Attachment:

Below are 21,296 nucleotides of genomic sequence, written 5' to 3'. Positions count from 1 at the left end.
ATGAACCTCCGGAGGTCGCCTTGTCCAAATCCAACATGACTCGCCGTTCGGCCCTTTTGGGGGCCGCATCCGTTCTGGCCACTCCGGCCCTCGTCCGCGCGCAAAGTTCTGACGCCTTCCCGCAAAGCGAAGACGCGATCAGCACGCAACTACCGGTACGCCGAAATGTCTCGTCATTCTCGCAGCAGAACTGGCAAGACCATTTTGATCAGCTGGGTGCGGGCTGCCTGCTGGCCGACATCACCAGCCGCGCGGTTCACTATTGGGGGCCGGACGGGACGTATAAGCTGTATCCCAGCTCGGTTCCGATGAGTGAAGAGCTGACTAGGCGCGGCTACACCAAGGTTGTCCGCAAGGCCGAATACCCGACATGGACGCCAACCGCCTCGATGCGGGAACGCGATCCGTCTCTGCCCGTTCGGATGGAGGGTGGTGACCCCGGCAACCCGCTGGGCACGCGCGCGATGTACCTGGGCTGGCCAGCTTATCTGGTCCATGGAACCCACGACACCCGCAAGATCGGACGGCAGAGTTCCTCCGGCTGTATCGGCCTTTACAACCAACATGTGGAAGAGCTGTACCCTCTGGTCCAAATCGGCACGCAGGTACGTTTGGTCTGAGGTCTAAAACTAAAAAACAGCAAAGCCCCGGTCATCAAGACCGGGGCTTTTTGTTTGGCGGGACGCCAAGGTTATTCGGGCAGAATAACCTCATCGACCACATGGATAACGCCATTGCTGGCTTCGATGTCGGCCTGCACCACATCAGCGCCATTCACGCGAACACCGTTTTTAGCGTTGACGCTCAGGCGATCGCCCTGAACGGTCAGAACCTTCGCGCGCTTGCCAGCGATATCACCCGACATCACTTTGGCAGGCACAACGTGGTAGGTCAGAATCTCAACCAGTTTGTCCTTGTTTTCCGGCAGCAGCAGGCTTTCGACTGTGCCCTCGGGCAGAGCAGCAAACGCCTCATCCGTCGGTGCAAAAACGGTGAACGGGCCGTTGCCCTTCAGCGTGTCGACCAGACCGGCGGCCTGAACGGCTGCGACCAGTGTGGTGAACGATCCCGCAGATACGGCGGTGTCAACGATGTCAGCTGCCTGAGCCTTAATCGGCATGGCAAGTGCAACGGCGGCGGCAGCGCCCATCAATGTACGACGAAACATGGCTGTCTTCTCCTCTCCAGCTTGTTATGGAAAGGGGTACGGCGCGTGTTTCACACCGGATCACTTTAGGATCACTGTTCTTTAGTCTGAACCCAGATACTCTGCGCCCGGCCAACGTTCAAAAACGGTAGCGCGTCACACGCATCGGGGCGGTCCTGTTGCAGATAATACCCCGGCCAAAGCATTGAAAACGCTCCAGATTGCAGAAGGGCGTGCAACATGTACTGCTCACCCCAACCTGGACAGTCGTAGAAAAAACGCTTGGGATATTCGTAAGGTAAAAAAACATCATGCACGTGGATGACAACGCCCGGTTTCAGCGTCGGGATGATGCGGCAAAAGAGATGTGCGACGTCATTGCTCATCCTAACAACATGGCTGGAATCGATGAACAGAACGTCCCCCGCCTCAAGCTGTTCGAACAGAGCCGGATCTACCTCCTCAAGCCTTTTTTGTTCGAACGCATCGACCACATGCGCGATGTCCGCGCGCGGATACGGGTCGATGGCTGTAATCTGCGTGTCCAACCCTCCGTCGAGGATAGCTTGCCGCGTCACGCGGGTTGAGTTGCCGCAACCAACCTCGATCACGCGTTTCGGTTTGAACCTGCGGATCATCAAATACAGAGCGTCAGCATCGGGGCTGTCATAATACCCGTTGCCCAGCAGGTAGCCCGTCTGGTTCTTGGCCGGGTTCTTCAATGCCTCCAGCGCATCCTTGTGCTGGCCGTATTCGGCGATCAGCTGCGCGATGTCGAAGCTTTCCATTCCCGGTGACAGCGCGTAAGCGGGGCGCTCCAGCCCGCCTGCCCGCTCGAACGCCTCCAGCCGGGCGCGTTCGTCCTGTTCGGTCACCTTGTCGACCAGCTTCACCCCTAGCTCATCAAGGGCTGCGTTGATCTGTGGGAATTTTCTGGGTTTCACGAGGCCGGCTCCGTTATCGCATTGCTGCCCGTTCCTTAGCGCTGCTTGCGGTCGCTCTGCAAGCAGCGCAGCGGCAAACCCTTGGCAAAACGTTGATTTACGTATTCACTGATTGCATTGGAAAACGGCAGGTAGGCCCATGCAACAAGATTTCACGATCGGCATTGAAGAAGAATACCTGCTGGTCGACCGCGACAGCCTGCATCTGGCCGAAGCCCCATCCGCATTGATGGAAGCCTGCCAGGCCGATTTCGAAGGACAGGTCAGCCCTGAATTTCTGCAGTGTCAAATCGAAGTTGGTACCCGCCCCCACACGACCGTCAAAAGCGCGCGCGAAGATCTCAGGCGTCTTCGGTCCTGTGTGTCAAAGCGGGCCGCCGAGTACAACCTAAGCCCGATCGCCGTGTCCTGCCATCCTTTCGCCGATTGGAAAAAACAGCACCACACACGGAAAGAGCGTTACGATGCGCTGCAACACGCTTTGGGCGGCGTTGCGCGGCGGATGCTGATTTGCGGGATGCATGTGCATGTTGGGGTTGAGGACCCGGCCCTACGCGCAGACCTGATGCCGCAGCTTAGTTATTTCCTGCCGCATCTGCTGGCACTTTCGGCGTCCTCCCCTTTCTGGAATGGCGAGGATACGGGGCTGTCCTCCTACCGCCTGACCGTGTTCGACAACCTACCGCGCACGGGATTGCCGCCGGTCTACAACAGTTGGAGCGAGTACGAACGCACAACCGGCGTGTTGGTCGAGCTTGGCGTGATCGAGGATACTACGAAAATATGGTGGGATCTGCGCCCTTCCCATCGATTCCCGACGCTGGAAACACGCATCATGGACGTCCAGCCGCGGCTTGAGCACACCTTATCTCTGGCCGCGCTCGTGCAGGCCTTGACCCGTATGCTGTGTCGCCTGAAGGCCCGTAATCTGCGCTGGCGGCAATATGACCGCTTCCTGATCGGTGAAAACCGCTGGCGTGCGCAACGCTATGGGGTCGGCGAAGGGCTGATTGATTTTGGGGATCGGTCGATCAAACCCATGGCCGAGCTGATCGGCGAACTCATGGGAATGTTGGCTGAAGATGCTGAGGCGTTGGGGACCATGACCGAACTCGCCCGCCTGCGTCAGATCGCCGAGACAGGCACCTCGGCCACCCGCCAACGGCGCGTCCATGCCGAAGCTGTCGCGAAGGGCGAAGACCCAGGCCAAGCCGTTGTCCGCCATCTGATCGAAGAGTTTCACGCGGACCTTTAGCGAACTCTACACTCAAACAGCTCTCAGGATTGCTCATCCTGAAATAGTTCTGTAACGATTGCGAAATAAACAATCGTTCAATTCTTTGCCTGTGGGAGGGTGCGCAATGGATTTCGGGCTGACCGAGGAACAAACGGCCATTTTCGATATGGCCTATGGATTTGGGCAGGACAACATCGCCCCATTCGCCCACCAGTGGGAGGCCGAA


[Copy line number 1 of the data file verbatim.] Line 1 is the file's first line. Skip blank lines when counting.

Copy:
Below are 21,296 nucleotides of genomic sequence, written 5' to 3'. Positions count from 1 at the left end.